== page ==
Raised beds are a great way to create arable land just about anywhere. If you’re looking to add a few extra square feet to your garden this summer, here are some great tips on how to get the most out of your raised beds.
Choosing the Right Spot
To get the most out of your raised beds, you need to choose the best spot. Look for a spot that gets at least six hours of full sun each day. Before building the beds, mark out your chosen spot with some stakes and string and then take a look throughout the day to ensure that all corners of the bed are getting regular and even sunlight. You also want to consider drainage. While not as important as sunlight, you will want to avoid putting you beds down in an area where water pools when it rains. For the best results, find a spot that sits on slightly higher ground than the rest of your yard.
Setting the Right Depth
A raised bed garden can be a great investment over time, but for those just starting out, the startup costs can be a little steep. To limit the amount of money that you spend on soil and lumber, you’ll want to carefully consider how high to build the beds. For a basic vegetable garden, a bed depth of 6 to 12 inches will work well. However, your planting depth is also going to depend on what you plan to grow. For deep-rooted vegetables, such as carrots, you’ll need beds that are around 16 to 24 inches high. You might also consider building higher beds if you suffer from mobility issues. If you have a bad back or bad knees, a bed with a height of 36 inches, or using an elevated planter will eliminate the need to bend down while gardening.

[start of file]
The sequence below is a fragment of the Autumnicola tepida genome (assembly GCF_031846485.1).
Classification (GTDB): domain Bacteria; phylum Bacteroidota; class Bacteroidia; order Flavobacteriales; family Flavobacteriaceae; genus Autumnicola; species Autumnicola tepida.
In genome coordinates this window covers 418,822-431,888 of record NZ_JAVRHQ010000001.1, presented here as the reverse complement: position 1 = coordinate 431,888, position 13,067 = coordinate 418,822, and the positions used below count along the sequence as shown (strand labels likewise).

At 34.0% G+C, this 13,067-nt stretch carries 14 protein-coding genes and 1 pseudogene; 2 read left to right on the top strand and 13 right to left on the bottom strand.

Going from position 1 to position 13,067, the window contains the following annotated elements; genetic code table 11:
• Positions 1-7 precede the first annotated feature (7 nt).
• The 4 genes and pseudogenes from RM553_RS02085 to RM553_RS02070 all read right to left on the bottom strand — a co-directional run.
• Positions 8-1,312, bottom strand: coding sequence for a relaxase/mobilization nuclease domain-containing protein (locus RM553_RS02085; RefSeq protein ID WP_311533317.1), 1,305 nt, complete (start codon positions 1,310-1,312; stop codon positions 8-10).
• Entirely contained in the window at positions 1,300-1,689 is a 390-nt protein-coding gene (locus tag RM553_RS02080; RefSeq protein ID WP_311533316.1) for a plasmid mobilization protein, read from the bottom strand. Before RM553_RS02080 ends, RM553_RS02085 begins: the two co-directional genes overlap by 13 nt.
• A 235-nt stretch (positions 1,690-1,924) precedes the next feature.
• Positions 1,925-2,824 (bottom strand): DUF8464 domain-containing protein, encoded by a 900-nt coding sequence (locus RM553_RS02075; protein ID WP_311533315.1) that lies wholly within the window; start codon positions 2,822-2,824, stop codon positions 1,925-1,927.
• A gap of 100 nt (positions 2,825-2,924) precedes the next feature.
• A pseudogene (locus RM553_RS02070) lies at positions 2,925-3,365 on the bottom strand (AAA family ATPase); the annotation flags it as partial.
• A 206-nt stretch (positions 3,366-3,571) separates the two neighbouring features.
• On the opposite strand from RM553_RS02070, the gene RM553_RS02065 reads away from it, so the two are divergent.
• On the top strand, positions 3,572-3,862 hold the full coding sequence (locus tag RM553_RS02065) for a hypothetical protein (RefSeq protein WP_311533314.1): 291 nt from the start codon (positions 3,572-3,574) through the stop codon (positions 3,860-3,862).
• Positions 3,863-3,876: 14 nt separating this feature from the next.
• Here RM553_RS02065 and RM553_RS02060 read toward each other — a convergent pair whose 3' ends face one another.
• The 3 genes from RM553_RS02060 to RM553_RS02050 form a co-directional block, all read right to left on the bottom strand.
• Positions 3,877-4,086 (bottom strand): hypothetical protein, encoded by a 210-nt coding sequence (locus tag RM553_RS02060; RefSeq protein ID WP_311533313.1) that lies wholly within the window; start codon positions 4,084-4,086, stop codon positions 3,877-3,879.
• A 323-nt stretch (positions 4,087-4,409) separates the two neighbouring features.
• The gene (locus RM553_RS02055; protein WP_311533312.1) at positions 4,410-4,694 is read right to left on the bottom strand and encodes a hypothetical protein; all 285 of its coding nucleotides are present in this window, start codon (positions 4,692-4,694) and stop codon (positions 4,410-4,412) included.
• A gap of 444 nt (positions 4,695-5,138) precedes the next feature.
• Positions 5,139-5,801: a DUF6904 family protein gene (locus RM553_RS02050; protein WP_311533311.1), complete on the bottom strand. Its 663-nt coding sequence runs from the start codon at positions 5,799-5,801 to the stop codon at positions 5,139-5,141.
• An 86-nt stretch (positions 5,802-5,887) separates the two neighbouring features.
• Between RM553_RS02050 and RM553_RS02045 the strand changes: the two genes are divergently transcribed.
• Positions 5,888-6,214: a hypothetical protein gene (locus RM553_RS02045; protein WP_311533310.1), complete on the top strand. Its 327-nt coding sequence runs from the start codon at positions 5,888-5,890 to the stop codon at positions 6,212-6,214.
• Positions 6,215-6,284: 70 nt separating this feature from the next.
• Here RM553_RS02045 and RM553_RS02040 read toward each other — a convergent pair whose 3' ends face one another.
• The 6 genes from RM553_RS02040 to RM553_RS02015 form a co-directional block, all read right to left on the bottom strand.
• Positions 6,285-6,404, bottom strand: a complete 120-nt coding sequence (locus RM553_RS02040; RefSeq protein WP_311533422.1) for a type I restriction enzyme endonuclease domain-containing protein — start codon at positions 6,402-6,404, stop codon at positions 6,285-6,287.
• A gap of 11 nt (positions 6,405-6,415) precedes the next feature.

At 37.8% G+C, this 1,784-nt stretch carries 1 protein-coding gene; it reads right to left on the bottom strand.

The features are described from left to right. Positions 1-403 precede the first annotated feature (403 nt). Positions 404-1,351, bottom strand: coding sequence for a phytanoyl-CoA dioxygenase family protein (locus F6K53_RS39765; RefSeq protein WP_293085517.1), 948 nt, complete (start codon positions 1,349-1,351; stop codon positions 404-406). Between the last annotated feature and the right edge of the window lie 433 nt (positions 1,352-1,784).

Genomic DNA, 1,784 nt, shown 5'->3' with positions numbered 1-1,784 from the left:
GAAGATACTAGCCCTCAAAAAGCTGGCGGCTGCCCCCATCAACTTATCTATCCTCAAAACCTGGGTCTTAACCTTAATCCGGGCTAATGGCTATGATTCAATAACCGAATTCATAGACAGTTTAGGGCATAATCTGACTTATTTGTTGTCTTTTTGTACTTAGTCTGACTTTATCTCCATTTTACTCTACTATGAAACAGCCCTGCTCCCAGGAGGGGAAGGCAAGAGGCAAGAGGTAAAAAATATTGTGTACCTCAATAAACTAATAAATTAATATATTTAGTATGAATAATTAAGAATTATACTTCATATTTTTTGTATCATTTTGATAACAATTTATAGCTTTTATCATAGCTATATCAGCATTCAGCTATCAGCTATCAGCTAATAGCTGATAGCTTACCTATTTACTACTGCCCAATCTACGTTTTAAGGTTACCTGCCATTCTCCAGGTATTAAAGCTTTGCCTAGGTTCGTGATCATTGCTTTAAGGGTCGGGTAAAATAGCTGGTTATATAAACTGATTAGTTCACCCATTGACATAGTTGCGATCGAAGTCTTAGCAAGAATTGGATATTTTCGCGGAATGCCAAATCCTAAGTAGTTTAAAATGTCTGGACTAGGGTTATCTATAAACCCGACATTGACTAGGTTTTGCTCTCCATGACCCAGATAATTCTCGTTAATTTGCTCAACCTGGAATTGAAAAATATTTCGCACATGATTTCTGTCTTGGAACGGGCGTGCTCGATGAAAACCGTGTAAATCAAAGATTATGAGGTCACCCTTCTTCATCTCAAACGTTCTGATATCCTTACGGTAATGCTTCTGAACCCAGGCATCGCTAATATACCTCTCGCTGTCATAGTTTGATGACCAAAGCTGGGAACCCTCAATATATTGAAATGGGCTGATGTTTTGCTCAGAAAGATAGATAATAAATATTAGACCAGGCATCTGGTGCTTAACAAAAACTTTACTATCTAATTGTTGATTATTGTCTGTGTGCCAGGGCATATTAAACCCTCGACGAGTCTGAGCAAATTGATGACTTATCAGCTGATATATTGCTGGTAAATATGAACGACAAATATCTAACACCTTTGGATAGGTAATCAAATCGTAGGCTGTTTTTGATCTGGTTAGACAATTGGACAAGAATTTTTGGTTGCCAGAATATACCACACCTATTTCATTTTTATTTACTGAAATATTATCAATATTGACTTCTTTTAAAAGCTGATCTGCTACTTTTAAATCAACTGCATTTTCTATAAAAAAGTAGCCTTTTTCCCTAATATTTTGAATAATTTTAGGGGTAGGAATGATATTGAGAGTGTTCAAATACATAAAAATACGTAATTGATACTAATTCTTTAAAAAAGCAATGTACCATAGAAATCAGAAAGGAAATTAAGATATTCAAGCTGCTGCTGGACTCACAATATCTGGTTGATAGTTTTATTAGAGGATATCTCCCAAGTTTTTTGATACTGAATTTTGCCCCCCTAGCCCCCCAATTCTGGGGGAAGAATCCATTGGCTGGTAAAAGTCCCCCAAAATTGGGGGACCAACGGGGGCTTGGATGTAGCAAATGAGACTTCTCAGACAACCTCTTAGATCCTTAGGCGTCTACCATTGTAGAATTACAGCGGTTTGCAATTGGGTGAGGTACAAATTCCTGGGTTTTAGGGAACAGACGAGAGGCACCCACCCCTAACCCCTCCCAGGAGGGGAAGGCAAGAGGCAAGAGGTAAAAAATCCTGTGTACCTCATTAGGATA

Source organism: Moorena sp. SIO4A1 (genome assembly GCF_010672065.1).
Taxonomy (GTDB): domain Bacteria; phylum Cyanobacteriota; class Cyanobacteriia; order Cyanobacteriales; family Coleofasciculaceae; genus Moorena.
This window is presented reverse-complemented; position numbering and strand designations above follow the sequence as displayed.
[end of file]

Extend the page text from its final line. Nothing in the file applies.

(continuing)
Improving Your Soil
One of the biggest advantages of raised bed gardening is that you have total control over your gardening medium. You’re no longer at the mercy of the hard and compacted soil in your yard. Instead, you can fill the beds with the perfect mix of gardening soil, compost, fertilizer and other amendments. As an added bonus, raised beds don’t get stepped on the way a traditional garden does, which will prevent compaction and promote good drainage.
Preventing Weeds and Pests
Another great advantage of raised beds is that they make pest control a lot easier. The wooden planks of a raised bed provide a natural barrier to pests like slugs and snails. If you have problems with birds or rodents, you can also mount chicken wire or netting around the raised beds to help keep those pests out. To prevent weeds from popping up, you can put down a layer of cardboard or newspaper beneath the soil.
Once you have your raised beds up and running, there are still some things you can do to improve your yields. You can better maximize your space by installing trellises and growing vertical vegetables, such as tomatoes and peas. When winter comes, you can cover the beds with some hoops and plastic sheeting, creating a small greenhouse that will extend your growing season by several weeks, or even allow you to garden year-round in some parts of the country. Because vegetables can really sap the soil of nutrients, it’s a good idea to plant a cover crop at the end of the growing season or in between harvests. Species like ryegrass and clover make excellent cover crops, which help repair nutrient-depleted soil and prevent erosion.